Massachusetts securities regulators allege that three hedge funds in Cambridge
are operating a Ponzi scheme that has cost investors more than $15 million
Ponzi Scheme Fraud
A recent Massachusetts
hedge fund Ponzi scheme has collected approximately $15.3 million from at least 47 investors.
Three Cambridge-based hedge funds and their manager, Yasuna Murakami,
have been barred by regulators from doing further securities business
in Massachusetts. A Boston federal court has sentenced Murakami to six
years in prison and ordered him to pay $10,520,634 in restitution for
defrauding hedge fund investors.
Yasuna Murakami has a 10-year history of hedge fund fraud dating back to
2007 when he established MC2 Capital Partners Fund. The fund was sold
to friends and family members who invested over $3.5 million and lost
most of their investments. In 2008, Murakami started a second hedge fund,
MC2 Capital Value Partners Fund, which showed net losses for the first
three years. In 2009, Murakami launched the MC2 Capital Canadian Opportunities
Fund in Toronto with a well-known partner, Donville Kent Asset Management.
Securities regulators say the association with Donville Kent encouraged
many investors to invest in the fund, including a Boston institutional
investor who invested $2 million. According to the report, Murakami used
funds collected from investors through the Canadian Fund to pay Value
Fund and Partners Fund investors their promised returns.
In 2017, Murakami was arrested and charged with investment fraud. He admitted
to spending millions of dollars of investor funds on things that promoted
his personal lavish lifestyle. He purchased a luxury sports car, designer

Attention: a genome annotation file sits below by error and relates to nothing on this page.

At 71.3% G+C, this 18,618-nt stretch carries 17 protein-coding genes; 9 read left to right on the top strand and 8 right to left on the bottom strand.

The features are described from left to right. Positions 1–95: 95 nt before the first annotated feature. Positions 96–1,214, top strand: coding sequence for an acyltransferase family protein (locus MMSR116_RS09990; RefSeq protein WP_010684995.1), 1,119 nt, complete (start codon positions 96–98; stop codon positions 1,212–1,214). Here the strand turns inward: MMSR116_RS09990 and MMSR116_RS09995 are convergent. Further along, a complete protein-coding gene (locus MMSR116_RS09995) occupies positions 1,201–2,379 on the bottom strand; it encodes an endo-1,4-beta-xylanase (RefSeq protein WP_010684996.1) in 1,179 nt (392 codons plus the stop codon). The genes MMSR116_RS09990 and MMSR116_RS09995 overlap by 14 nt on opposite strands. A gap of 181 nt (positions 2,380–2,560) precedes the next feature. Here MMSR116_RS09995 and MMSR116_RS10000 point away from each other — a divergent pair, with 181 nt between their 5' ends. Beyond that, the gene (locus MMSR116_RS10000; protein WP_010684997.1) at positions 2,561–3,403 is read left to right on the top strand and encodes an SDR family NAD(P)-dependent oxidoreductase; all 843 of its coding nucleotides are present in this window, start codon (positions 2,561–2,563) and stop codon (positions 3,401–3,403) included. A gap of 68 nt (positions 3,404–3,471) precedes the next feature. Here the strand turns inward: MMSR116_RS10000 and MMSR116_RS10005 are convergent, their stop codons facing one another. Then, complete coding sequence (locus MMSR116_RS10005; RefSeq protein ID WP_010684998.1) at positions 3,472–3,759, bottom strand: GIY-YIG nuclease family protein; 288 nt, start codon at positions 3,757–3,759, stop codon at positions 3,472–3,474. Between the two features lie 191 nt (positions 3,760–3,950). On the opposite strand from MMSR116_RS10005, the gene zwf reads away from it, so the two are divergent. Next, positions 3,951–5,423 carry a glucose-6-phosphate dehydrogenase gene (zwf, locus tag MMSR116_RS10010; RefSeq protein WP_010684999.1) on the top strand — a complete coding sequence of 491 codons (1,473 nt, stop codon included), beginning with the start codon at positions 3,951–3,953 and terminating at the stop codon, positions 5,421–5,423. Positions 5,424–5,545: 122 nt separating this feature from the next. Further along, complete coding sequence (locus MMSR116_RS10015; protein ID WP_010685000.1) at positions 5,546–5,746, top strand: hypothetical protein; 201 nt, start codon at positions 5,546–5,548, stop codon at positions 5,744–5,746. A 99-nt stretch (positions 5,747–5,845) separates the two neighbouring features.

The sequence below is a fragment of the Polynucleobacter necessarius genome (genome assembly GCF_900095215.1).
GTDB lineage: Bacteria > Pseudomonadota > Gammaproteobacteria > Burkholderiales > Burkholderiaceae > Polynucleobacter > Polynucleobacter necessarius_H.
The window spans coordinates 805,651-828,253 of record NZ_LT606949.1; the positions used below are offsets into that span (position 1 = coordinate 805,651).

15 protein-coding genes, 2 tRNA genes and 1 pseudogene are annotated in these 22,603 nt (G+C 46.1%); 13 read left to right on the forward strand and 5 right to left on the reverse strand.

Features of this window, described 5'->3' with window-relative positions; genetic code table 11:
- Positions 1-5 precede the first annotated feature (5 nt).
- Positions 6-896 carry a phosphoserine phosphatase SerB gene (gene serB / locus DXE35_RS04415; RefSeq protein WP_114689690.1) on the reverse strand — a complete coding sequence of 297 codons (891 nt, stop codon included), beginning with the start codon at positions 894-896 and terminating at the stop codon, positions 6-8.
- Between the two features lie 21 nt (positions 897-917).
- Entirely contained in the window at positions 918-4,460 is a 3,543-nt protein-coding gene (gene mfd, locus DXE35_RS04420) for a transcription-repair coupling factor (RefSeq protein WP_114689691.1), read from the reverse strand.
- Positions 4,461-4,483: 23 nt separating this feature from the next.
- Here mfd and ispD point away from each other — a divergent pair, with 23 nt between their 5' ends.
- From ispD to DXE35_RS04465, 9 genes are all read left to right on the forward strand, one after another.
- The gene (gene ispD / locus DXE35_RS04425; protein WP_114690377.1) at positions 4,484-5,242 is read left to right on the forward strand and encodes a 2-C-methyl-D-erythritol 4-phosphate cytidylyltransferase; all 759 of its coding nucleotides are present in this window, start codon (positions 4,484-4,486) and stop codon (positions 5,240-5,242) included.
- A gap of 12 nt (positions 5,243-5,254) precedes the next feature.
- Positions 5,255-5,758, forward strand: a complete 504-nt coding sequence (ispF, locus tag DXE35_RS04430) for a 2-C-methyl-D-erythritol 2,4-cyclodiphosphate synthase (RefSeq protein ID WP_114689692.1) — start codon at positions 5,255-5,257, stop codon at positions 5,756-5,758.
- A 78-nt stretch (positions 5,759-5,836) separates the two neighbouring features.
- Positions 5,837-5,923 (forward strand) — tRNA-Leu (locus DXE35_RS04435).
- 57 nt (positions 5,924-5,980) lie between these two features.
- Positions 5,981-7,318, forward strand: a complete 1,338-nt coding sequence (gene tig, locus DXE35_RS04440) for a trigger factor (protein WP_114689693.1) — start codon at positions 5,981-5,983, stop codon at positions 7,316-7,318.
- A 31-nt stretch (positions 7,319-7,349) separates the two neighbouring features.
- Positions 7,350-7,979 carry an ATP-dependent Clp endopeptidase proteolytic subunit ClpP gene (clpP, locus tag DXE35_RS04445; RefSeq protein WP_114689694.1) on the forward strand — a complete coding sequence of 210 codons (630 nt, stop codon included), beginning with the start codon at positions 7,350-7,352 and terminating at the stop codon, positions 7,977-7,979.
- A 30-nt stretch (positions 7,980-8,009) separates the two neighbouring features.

clothing and expensive jewelry, air travel to international destinations,
expensive hotel rooms at five-star hotels, and luxurious accommodations
for his home. He took money from investors and placed investments in his
own name, then made
Ponzi scheme payments to investors. In court, Murakami admitted to withholding important
hedge fund information and providing false information to investors, so
they would think their investments were safe.
In the 2017 arrest, the SEC alleged that Murakami cost investors more than
$8 million in losses by spending funds on his personal expenses. They
also alleged that over $1.3 was spent in Ponzi scheme payments. Avi Chiat,
Murakami's former business partner, was also charged for allegedly
raising money from investors by providing them with falsified account
statements that showed inflated investment performance.
If you were the victim of investment fraud, our attorneys at Meyer Wilson
may be able to help. Call us at (888) 390-6491 to discuss your situation
with a member of our firm today, or
fill out our online form to set up a free case consultation. Our firm has secured more than $350
million in verdicts and settlements for our clients over the years, and
we know what it takes to fight for and secure the maximum compensation
possible. Don’t wait to get the legal help you need.